We need your help now

Support from readers like you keeps The Journal open.

You are visiting us because we have something you value. Independent, unbiased news that tells the truth. Advertising revenue goes some way to support our mission, but this year it has not been enough.

If you've seen value in our reporting, please contribute what you can, so we can continue to produce accurate and meaningful journalism. For everyone who needs it.

Alamy Stock Photo

Iran carries out first known execution over Mahsa Amini protests

Demonstrations have swept Iran for nearly three months since Amini died after her arrest by the morality police.

IRAN HAS CARRIED out its first known execution over protests sparked by Mahsa Amini’s death, hanging a man convicted of blocking a street and wounding a paramilitary member in what human rights activists condemned as “show trials”.

Demonstrations have swept Iran for nearly three months since Amini died after her arrest by the morality police in Tehran for an alleged breach of the country’s strict hijab dress code for women.

“Mohsen Shekari, a rioter who blocked Sattar Khan Street in Tehran on 25 September and wounded one of the security guards with a machete, was executed this morning,” the judiciary’s Mizan Online website said.

The ruling was condemned by human rights activists based abroad.

The “execution of Mohsen Shekari must be met with strong reactions otherwise we will be facing daily executions of protesters,” said Mahmood Amiry-Moghaddam, director of Oslo-based group Iran Human Rights (IHR).

He said Shekari had been “sentenced to death in show trials without any due process”.

“This execution must have rapid practical consequences internationally,” he tweeted.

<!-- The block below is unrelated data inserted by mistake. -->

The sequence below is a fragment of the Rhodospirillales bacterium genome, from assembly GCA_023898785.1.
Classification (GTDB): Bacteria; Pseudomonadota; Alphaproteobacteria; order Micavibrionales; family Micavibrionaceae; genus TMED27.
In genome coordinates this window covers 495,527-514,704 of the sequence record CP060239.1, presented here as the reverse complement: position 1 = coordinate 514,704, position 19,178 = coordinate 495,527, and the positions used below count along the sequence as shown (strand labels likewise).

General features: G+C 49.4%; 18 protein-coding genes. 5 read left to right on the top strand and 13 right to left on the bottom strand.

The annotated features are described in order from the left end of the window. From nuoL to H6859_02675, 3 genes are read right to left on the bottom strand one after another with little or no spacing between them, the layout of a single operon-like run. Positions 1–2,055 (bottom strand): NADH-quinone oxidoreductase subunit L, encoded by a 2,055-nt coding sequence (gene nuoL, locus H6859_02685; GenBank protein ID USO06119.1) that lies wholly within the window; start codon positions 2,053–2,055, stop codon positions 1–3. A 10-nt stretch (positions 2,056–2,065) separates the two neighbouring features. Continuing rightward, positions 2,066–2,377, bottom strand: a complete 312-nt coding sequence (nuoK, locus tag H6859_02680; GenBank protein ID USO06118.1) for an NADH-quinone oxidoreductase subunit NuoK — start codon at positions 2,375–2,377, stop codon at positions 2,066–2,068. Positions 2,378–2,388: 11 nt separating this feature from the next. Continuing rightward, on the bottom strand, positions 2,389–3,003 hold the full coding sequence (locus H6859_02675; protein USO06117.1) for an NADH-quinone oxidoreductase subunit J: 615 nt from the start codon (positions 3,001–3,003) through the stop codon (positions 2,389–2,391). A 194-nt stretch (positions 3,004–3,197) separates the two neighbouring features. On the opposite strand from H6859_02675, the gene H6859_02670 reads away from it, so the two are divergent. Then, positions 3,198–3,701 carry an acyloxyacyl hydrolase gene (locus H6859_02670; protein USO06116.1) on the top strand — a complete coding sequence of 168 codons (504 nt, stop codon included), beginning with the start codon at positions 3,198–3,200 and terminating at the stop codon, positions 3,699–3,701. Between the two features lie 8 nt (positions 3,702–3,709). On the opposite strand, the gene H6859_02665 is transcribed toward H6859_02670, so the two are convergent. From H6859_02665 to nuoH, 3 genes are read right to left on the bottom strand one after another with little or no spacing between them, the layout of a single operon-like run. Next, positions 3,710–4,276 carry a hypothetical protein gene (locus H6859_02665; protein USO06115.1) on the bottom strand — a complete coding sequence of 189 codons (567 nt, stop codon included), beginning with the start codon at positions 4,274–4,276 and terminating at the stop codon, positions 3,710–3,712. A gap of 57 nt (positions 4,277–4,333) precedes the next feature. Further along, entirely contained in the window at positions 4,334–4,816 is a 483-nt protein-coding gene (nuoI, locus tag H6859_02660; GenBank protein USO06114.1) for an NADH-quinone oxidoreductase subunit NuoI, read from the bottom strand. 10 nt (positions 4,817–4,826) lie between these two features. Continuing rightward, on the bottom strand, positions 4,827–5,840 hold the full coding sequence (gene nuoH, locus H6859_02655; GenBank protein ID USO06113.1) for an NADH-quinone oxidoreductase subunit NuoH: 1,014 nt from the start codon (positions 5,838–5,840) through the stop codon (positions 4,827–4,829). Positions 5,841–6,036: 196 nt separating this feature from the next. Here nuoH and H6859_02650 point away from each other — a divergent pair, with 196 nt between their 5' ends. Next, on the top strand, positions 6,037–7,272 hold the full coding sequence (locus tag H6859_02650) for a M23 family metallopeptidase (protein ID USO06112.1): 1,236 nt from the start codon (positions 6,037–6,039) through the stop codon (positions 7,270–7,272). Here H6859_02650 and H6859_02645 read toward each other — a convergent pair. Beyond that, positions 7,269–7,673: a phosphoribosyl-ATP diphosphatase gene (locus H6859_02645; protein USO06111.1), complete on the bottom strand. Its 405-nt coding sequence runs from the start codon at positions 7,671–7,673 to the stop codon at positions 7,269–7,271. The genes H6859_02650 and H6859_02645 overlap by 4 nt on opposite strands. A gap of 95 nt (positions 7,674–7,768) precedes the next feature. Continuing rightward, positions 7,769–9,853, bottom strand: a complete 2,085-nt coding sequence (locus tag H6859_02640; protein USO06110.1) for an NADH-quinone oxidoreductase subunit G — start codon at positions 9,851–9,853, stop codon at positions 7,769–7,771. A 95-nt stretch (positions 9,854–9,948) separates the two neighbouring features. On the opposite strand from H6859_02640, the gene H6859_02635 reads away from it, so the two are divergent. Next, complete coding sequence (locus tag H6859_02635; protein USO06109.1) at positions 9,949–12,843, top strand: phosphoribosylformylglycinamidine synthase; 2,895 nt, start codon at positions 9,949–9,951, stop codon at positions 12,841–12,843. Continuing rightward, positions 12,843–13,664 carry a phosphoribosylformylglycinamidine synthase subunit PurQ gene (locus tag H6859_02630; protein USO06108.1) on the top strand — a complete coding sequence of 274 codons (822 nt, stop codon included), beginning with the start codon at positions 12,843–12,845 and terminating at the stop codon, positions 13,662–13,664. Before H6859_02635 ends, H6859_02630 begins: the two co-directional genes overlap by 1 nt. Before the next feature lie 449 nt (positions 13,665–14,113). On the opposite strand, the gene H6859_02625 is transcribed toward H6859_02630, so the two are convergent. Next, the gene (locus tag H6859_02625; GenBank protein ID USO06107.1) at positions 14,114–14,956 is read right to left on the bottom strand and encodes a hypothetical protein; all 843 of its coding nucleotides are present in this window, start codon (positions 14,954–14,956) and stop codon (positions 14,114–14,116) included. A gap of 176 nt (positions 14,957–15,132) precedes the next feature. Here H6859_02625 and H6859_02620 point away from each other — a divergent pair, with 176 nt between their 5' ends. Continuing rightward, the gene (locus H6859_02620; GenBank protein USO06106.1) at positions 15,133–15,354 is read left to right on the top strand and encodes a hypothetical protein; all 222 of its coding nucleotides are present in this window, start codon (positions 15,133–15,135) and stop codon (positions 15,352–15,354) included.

The revolutionary court in Tehran heard Shekari had been arrested after striking the member of the Basij paramilitary force in the shoulder with the blade, an injury that required 13 stitches, Mizan Online said.

The judiciary said Shekari was found guilty of fighting and drawing a weapon “with the intention of killing, causing terror and disturbing the order and security of society”.

It convicted him of “moharebeh” – or waging “war against God” under Iran’s Islamic sharia law – on 1 November, said Mizan, adding that he appealed the ruling but the supreme court upheld it on 20 November.

Hundreds killed in crackdown

Since the 16 September death in custody of Amini, a 22-year-old Iranian of Kurdish origin, women, university students and schoolgirls have led the demonstrations.

Their largely peaceful protest actions have included removing and burning their headscarves in the streets, chanting anti-government slogans and confronting the security forces.

Iran, which has struggled to contain the protests, describes them as “riots” fomented by its arch foe the United States and its allies, including Britain and Israel.

Its security forces have responded with a crackdown that has killed at least 458 people, including 63 children, according to an updated death toll issued by IHR yesterday.

The crackdown, which has drawn widespread international criticism, has seen thousands of people arrested, including academics, journalists and lawyers.

The United Nations Human Rights Council on 24 November voted to create a high-level investigation into the crackdown.

The Basij is a state-sanctioned volunteer force that is linked to Iran’s powerful Islamic Revolutionary Guard Corps.

An Iranian court on Tuesday sentenced five people to death by hanging for killing a Basij member, a ruling condemned by human rights activists as a means to “spread fear” and to stop the protests.

The judgement brought to 11 the number of people in Iran sentenced to death in connection with the protests, in what Amnesty International has branded “sham trials”.

Prior to the latest execution, the London-based rights group said at least 28 people, including three children, could face the death penalty in connection with the nationwide protests.

It accused the Iranian authorities of using “the death penalty as a tool of political repression to instil fear among the public and end the popular uprising”, in a statement issued on 2 December.

– © AFP 2022

Your Voice
Readers Comments
This is YOUR comments community. Stay civil, stay constructive, stay on topic. Please familiarise yourself with our comments policy here before taking part.
Leave a Comment
    Submit a report
    Please help us understand how this comment violates our community guidelines.
    Thank you for the feedback
    Your feedback has been sent to our team for review.

    Leave a commentcancel